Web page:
University of Strathclyde in Scotland's Karen Renaud said requiring complex passwords to deter hackers has the unintended effect of making the process too difficult for consumers, who then make it easier for hackers to gain access.
Remembering a complex password takes a significant amount of memorization and additional effort to reset the password when it is forgotten, leading consumers to use the same password everywhere or write it down.
Frequent required password changes make things worse by prompting consumers to use easier to remember passwords, like "May2021!," and simply changing the month as necessary.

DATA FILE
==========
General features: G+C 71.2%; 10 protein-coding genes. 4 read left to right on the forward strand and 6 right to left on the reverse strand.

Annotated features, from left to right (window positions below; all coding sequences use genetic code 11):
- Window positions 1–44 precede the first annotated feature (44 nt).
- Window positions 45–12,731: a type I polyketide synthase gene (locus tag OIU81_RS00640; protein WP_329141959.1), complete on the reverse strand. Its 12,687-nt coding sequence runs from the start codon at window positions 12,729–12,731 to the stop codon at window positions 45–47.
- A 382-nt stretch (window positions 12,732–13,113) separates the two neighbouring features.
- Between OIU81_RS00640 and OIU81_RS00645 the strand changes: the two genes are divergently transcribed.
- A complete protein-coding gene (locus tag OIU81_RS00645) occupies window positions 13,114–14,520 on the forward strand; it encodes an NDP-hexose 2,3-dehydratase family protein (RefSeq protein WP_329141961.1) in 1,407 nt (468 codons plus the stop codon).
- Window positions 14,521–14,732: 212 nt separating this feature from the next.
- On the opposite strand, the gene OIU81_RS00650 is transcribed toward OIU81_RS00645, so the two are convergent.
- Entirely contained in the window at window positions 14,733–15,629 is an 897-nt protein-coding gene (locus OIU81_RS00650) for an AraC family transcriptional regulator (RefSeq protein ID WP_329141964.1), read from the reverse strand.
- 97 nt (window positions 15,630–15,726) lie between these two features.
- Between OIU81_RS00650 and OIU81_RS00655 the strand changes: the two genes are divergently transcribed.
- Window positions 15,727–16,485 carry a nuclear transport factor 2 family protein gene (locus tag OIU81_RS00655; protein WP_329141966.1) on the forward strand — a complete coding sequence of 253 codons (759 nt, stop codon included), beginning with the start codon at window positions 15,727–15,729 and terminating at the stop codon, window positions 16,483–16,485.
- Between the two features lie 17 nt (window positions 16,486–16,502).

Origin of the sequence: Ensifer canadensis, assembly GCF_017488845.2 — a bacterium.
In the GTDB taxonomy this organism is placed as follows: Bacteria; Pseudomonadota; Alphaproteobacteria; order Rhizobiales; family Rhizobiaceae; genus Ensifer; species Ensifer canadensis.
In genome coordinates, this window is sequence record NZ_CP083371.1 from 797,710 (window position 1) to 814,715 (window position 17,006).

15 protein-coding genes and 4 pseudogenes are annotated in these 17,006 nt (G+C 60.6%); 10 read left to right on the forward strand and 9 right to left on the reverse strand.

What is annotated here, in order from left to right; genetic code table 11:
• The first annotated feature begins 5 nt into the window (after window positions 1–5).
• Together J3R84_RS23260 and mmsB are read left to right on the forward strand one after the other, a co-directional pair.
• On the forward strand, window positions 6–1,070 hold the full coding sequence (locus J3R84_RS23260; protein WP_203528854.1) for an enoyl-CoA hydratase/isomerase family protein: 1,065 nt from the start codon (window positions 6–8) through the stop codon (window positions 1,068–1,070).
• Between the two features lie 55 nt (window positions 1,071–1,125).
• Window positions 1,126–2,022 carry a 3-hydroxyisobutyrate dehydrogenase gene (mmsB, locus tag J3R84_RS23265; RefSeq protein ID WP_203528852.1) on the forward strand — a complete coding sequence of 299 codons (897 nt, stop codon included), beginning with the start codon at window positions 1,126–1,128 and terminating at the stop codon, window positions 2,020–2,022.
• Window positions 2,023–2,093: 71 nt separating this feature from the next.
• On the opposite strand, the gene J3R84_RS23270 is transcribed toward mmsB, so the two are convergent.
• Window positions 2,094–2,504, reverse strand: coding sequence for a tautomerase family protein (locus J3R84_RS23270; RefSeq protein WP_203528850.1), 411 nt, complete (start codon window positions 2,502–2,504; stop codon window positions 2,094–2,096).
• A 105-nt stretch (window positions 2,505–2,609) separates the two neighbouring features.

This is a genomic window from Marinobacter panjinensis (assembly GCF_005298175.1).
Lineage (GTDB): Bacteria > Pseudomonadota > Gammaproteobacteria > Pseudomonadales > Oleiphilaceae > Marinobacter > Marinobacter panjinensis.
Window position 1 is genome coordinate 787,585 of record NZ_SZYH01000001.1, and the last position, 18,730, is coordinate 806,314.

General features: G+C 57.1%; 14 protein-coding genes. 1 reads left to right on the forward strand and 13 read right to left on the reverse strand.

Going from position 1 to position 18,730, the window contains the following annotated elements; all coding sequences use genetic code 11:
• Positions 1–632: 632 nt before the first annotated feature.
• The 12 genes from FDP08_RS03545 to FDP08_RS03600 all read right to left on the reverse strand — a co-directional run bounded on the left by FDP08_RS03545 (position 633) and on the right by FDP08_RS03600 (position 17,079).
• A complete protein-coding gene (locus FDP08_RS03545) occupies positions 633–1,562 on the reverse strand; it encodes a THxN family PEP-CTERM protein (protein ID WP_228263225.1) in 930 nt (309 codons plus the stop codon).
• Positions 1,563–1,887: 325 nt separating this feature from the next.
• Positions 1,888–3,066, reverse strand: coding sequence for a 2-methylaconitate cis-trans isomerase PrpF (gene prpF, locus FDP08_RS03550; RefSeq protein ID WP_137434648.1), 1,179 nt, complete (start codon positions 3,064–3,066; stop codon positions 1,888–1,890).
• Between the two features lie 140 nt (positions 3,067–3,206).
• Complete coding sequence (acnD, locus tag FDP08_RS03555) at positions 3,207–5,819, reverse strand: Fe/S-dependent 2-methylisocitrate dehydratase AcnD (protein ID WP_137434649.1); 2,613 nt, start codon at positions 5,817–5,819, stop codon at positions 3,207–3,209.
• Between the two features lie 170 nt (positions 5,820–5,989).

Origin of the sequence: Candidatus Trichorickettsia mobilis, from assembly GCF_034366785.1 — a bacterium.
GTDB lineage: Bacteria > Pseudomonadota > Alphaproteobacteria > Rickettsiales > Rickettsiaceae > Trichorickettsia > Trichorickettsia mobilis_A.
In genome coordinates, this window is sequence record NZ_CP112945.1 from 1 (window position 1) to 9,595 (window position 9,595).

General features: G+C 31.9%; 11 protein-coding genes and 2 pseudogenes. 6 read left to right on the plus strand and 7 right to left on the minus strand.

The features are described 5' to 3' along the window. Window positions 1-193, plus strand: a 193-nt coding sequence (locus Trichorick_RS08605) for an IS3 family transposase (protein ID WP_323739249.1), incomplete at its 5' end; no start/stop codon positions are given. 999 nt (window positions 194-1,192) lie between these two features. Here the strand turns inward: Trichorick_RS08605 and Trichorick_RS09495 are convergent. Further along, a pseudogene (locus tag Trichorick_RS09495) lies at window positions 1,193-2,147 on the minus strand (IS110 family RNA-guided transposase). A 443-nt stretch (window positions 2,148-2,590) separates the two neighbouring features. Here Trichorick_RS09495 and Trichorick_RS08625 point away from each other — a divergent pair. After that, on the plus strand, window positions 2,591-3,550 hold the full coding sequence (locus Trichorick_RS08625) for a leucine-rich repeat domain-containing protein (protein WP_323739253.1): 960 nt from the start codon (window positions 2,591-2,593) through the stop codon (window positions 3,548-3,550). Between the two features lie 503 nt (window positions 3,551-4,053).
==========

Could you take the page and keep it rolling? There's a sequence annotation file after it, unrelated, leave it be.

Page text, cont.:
Renaud said the best complex passwords are made of interconnected parts, rather than strings of nonsense letters, numbers, and characters.
Renaud suggested a passphrase comprised of at least three different words, which are easier to memorize and can be strengthened by using two different languages.
From The Wall Street Journal
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